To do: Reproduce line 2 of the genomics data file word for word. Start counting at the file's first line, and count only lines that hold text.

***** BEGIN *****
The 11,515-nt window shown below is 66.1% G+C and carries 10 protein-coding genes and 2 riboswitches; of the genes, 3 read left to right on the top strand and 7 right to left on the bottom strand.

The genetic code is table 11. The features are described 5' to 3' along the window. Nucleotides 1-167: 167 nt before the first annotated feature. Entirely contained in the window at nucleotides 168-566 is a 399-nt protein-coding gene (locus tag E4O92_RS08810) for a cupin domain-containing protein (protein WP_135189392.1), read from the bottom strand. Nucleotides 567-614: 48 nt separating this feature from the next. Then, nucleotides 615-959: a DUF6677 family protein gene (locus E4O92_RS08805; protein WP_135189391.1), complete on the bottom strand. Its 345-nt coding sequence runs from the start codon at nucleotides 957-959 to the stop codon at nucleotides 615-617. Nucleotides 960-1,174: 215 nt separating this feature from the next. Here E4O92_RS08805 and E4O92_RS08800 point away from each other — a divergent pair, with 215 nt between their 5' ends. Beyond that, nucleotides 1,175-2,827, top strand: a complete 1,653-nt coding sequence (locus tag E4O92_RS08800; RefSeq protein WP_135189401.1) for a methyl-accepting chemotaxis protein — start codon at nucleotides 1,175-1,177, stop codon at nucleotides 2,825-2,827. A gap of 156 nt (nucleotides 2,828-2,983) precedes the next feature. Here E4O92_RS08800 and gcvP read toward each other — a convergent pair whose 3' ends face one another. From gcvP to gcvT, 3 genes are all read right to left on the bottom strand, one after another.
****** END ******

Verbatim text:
The genetic code is table 11. The features are described 5' to 3' along the window. Nucleotides 1-167: 167 nt before the first annotated feature. Entirely contained in the window at nucleotides 168-566 is a 399-nt protein-coding gene (locus tag E4O92_RS08810) for a cupin domain-containing protein (protein WP_135189392.1), read from the bottom strand. Nucleotides 567-614: 48 nt separating this feature from the next. Then, nucleotides 615-959: a DUF6677 family protein gene (locus E4O92_RS08805; protein WP_135189391.1), complete on the bottom strand. Its 345-nt coding sequence runs from the start codon at nucleotides 957-959 to the stop codon at nucleotides 615-617. Nucleotides 960-1,174: 215 nt separating this feature from the next. Here E4O92_RS08805 and E4O92_RS08800 point away from each other — a divergent pair, with 215 nt between their 5' ends. Beyond that, nucleotides 1,175-2,827, top strand: a complete 1,653-nt coding sequence (locus tag E4O92_RS08800; RefSeq protein WP_135189401.1) for a methyl-accepting chemotaxis protein — start codon at nucleotides 1,175-1,177, stop codon at nucleotides 2,825-2,827. A gap of 156 nt (nucleotides 2,828-2,983) precedes the next feature. Here E4O92_RS08800 and gcvP read toward each other — a convergent pair whose 3' ends face one another. From gcvP to gcvT, 3 genes are all read right to left on the bottom strand, one after another.